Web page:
• Placing no water restrictions on consumption;
  • Charging a higher unit price to Water Rewards members who use more water than the ‘sustainable’ level on a per capita basis;
  • Rewarding consumers who use less water per head. The rewards are transferable but can only be spent on ways to reduce water consumption or redeemed on this basis. This will help develop the market for water saving and reuse systems and provide funds for community or regional projects;
  • Harnessing the goodwill generated through the knowledge that Water Rewards is a not for profit, organisation with a positive environmental mission.

Water Rewards has the potential to remove the need for government-imposed water restrictions; ensures that monopoly power is not abused by those in control of water funds; is fair, equitable, transparent and easily understood by the public and business community. People will join because of rewards, because they believe in sustainability and, most importantly, because they will not be subjected to water restrictions. In other words the Water Rewards scheme will succeed whether consumers join out of concerns for water sustainability or purely for reasons of self-interest.

While this proposal outlines a particular approach to allocation of rewards the approach is flexible and the reasons for giving rewards can be changed. Rewards are granted for actions that encourage sustainability but they can only be collected by a further action that encourages sustainability.


Rewards

The system of rewards is similar to that used by commercial organisations to encourage repeat business. In retail commerce this approach works by consumers earning a reward when they purchase some goods or services but not being able to claim the reward until they purchase more goods. Common examples are the 4 cents a litre for petrol reward, or buy six cups of coffee and get 50% off the sixth. With Water Rewards members are rewarded when they do something that encourages sustainability but they cannot redeem the reward until they do something to further sustainability. This is a positive feedback loop.

There is theoretical and practical evidence that incentives (rewards) based schemes are more effective in encouraging changes in consumer behaviour than disincentive (penalty) based approaches. This is as true in the area of sustainability as it is in normal retail commerce. For several case study examples see ‘Carrots not Sticks – the possibilities of sustainable consumption reward card for the UK’ a report produced by the UK National Consumer Council (Holdsworth and Boyle 2004; www.ncc.org.uk/responsibleconsumption/carrots.pdf).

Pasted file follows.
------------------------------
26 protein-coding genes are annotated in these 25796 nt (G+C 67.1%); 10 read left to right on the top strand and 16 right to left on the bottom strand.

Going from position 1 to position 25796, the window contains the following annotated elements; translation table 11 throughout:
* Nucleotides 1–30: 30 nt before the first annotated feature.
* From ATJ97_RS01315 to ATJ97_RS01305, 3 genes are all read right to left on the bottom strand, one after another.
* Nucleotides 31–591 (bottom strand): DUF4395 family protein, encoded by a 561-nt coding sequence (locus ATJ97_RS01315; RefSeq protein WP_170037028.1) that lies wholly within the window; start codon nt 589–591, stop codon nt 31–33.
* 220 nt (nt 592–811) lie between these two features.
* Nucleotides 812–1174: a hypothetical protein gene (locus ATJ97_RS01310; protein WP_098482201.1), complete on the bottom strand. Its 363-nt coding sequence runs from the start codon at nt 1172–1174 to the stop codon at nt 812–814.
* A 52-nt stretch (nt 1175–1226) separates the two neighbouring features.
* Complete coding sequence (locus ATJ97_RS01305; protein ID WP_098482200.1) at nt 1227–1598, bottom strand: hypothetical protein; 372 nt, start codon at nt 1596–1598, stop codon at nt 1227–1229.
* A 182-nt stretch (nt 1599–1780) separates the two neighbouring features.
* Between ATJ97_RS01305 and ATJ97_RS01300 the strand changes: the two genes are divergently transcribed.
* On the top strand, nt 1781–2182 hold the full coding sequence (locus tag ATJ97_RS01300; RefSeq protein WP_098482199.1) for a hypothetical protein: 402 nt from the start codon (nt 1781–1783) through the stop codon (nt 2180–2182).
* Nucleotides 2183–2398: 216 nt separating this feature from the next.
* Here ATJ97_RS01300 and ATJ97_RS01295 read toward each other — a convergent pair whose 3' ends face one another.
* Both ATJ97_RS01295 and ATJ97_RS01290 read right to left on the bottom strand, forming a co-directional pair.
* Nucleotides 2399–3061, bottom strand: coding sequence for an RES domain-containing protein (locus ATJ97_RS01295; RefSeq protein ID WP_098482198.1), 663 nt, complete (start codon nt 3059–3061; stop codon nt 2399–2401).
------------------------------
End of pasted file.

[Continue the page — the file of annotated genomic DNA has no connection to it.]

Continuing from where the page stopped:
Water rewards uses will range from household devices (eg. water tanks, garden irrigation systems and low-flow shower heads) to community or regional programs (eg. storm water recycling ponds and micro-irrigation schemes for local playing fields) and sustainability technologies and projects further reduce consumption which further supports sustainable consumption.



Evidence supporting a Market/Rewards Approach

A recent major study by the City Futures Research Centre at the University of NSW reports that it is going to be difficult to reduce Sydney consumption without changing people’s attitudes and assumptions surrounding the use of water inside their own homes. It is also stated that increasing prices without education was unlikely to be an effective method of managing water demand.

Professor John Quiggin of the University of Queensland in an article ‘Why water restrictions break down’ argues

“Restrictions on urban water use are an essential tool for managing droughts and other temporary disruptions to water supply. But they should be reserved for that purpose. In the long run, prices should be allowed to work.”

Peter Newman of Murdoch University in a report ‘Why is local scale best for sustainability’ argues that community based water sustainability measures built around local areas with direct involvement of the community is more likely to bring long term water sustainability. Water Rewards will explore mechanisms whereby local communities can both organise and fund their own water sustainability measures.